On January 18, Odell walked out of his shift abruptly after telling the other nurses that he was grabbing something from his car. The police later found his vehicle off the side of the road near the hospital. His body was found two days later in a nearby wildlife refuge. Odell died of apparent suicide.
His family and friends have been trying to piece together what happened during those final hours. They say nothing out of the ordinary seemed to happen during the shift. Surveillance footage shows that Odell left the building at 4:30 AM but didn’t leave the parking lot until 7:30 AM.
They wonder if Odell was waiting for someone to come and check on him.
The Risk of Suicide
Suicides can’t be explained easily. There may have been other factors at play beyond what Odell was dealing with at work.
But studies show that nurses and other frontline workers had a higher risk of suicide compared to the general population even before the pandemic.
Working alone under layers of PPE only makes the problem worse.
“Having to take the role of the family while also trying to keep some distance so you don’t break every time, that can make the brunt of each death harder,” said Jessi Gold, a psychiatrist at Washington University in St. Louis who specializes in health care worker mental health.
David Hernandez, an associate nurse advocate with the Stanford’s nurses’ union, said facilities should have a plan in place if one of their workers suddenly disappears mid shift and that it shouldn’t be up to other nurses to go looking for one of their own. He said that Stanford has yet to implement such a policy and that the other nurses have started sharing their license plates in case they go missing.
“The nurses have figured out that we have to come up with a system on our own,” said Hernandez, who works in the emergency department.
Stanford responded to Odell’s death by saying that the hospital is “committed to providing a full complement of mental health and wellness benefits,” and is “continually updating our policies and procedures to support our employee’s physical and mental well-being.”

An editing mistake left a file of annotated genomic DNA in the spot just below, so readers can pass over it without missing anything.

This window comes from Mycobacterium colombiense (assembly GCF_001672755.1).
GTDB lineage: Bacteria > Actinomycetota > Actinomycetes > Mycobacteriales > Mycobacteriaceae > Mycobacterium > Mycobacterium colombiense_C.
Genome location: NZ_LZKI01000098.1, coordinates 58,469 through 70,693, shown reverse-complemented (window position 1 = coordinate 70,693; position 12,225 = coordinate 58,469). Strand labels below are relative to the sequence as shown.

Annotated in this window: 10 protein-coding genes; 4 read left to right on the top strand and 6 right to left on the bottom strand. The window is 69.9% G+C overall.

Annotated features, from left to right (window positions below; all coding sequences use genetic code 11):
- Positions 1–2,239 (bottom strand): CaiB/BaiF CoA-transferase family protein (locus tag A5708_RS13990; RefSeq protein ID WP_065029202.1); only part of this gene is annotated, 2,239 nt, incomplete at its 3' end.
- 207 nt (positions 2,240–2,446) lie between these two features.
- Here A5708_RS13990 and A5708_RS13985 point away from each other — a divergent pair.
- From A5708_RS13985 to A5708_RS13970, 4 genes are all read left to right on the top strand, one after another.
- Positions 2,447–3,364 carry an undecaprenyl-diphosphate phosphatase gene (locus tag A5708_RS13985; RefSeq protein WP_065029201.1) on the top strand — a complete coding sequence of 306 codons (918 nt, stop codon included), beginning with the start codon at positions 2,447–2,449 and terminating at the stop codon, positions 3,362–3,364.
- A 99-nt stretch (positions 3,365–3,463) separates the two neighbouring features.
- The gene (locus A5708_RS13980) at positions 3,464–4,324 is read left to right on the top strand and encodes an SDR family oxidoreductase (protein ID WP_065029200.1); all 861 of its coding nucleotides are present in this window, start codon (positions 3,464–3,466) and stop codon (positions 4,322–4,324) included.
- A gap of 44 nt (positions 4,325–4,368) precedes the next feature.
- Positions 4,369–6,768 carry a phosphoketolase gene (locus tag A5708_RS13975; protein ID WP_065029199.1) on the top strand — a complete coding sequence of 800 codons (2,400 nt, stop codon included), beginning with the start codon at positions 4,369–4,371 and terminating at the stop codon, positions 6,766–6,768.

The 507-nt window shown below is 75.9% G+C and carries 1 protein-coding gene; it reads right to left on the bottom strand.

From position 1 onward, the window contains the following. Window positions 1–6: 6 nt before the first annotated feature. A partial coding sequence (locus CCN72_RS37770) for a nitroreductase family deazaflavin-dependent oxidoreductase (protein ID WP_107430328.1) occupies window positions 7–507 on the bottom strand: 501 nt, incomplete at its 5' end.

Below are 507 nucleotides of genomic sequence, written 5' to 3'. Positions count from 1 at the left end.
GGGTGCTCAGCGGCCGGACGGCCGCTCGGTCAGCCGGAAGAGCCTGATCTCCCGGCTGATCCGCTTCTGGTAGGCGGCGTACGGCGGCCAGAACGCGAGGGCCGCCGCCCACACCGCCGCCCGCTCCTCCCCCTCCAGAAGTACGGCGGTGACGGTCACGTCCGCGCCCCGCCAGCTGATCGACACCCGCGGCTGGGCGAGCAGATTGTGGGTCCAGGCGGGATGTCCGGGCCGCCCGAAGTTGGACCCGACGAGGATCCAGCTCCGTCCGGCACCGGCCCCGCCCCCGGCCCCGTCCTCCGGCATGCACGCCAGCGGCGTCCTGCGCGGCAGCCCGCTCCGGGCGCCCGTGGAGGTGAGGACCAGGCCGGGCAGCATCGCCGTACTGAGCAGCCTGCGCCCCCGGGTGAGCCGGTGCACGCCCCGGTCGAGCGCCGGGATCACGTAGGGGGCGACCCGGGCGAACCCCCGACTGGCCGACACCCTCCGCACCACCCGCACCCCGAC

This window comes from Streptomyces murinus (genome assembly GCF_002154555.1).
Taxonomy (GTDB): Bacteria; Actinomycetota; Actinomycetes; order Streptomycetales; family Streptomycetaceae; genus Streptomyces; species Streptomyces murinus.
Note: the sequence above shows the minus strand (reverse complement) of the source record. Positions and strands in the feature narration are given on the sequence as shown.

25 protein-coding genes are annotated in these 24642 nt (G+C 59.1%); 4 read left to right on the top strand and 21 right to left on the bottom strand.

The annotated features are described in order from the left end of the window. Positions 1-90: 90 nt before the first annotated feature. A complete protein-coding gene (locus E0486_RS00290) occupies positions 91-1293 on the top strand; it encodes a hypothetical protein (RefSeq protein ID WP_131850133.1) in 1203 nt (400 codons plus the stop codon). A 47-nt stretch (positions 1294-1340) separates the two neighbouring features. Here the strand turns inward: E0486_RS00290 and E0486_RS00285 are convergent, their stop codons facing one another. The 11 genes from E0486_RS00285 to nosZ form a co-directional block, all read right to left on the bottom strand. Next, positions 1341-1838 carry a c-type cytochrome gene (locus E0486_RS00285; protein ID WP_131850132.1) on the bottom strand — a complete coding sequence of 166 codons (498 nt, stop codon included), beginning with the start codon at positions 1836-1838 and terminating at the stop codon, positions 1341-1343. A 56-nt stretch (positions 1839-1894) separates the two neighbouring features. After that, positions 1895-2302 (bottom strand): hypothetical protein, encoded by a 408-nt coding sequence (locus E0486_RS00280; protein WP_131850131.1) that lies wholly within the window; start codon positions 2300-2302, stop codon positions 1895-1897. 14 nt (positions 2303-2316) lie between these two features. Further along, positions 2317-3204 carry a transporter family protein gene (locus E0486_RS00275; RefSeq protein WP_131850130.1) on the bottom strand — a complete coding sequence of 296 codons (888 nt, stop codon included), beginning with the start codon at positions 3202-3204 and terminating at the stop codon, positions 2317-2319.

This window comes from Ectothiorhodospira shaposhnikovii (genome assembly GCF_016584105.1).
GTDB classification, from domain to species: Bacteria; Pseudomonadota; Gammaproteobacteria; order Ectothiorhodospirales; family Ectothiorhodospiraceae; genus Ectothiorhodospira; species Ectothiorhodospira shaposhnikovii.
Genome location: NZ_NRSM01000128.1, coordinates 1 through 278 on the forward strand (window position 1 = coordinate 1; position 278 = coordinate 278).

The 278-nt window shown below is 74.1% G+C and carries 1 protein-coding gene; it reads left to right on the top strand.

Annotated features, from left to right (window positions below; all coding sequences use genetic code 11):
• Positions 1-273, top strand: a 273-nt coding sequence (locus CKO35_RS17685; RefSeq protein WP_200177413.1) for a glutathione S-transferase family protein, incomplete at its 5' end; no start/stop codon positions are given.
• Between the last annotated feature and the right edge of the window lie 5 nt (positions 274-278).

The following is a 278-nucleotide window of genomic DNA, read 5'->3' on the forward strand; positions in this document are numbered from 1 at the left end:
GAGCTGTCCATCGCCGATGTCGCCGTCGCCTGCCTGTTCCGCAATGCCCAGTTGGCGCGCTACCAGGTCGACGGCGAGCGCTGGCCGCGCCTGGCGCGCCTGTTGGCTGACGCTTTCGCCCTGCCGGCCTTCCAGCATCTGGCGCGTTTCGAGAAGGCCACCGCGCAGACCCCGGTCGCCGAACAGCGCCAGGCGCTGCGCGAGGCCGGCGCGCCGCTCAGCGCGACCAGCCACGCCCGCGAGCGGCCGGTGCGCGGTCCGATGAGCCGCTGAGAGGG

“While Michael Odell, a traveling nurse, was with Stanford Health Care for one month, he was a valued member of our community,” the statement said. “We are deeply saddened and mourn this loss, as do those who worked alongside him.”
Odell’s family and friends have been sharing his story to help other nurses that are struggling with their mental health during this difficult time.
“I would gladly have him care for any one of my family, loved ones, because I know they would be in good hands, because he was just that good of a nurse,” said Walujo during Odell’s vigil. “And he advocated for you, regardless of what.
“And above all, Michael Odell made you feel seen,” Walujo continued. “He genuinely made you feel seen. He made you feel important. He made you feel that you mattered, and we do matter.”
If you or someone you know is considering suicide, contact the National Suicide Prevention Lifeline at 1-800-273-8255 (Español: 1-888-628-9454; deaf and hard of hearing: 1-800-799-4889) or the Crisis Text Line by texting HOME to 741741.